• @oleksii, yes I have and it worked. The issue is that I don't have a reliable precise way of getting the list of those processes programmaticaly. – Igor Soloydenko Jun 20 '18 at 21:30
  • Do you think about Docker? – Oleksii Jun 20 '18 at 21:32
  • @Oleksii not really. My team has no sufficient headcount or expertise. The infrastructure is also not quite under our direct control. (I work for gov and bureaucracy is thriving here...) – Igor Soloydenko Jun 20 '18 at 21:34
  • What about just pkill -f Console? :) – Oleksii Jun 20 '18 at 21:41
0
+300
  • dotnet run does not propagate the kill signal to children in Windows (that's the behavior in Windows, which differs in POSIX OS), you're doing the right thing, which is to manage the children processes
  • however SIGTERM won't work on windows: nodejs doc process_signal_events; that's your problem. You might want to try SIGKILL.
  • for a pure js solution, just process.kill(process.pid, SIGKILL) though, this might need to be tested: nodejs issue 12378.
  • for a reliable MSFT tested solution (but not cross-platform), consider powershell to manage trees thanks to the following powershell functions:

    function startproc($mydotnetcommand)
    {
        $parentprocid = Start-Process $mydotnetcommand -passthru
    }
    
    function stopproctree($parentprocid)
    {
        $childpidlist= Get-WmiObject win32_process |`
            where {$_.ParentProcessId -eq $parentprocid}
        Get-Process -Id $childpidlist -ErrorAction SilentlyContinue |`
            Stop-Process -Force
    }
    

    You can use the 2nd function from the outside of the ps script through passing parent PID as argument to the stopproctree function with:

    param([Int32]$parentprocid)
    stopproctree $parentprocid
    

    (in the script, say treecleaner.ps1), and then powershell.exe -file treecleaner.ps1 -parentprocid XXX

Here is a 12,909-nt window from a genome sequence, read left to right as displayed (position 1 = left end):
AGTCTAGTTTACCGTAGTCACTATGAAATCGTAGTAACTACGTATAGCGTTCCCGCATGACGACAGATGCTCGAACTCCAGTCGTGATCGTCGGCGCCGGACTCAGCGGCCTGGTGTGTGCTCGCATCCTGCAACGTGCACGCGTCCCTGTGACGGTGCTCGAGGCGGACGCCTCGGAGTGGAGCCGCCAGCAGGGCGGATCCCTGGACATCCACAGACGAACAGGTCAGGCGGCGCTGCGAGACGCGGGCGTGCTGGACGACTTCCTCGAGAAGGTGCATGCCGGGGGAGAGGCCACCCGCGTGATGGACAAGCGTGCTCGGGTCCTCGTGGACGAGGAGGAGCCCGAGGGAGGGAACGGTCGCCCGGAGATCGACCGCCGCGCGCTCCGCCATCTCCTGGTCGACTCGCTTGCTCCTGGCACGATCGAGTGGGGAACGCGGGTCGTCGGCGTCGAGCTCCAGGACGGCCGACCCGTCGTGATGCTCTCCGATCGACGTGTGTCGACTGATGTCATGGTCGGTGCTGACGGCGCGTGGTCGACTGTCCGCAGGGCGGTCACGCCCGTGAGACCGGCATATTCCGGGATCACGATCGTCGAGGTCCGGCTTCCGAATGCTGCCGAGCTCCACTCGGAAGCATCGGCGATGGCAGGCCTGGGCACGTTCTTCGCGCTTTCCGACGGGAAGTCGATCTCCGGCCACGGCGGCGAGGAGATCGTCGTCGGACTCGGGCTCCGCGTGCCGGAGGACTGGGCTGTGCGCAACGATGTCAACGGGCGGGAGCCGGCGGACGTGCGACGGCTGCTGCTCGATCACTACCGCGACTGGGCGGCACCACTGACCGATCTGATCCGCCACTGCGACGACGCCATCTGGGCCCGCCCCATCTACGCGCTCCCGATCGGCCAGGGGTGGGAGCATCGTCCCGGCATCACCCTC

• I'm really trying to avoid any new technologies on top of bash/gulp/Node.js and .NET Core. Can I achieve the same without powershell? – Igor Soloydenko Jun 28 '18 at 15:44
  • Roughly yes, but anything else would take much more code. You can see powershell as a simple wrap of a dotnet system library, or as an object oriented bash + gnu tools. What is your motivation about "avoiding new technologies" ? I understood you're in a Windows OS, is it ? – Soleil Jun 28 '18 at 15:54
  • my motivation is entirely based on a huge burden in terms of number of technologies already existing for a small team in our current project. I.e. nobody knows powershell, and have no time to pick it up. Not everyone even know gulp which we use for running the test suite. – Igor Soloydenko Jun 28 '18 at 16:09
  • I understand the argument for a big project, however in this very case, it's actually few lines already written, it cannot be simpler ie., it's the right tech. – Soleil Jun 28 '18 at 16:28
  • I get what you're saying but our team does not just count the number of lines. We measure the risks from the a) maintenance; b) cross-tech integration risk standpoints. – Igor Soloydenko Jun 28 '18 at 18:49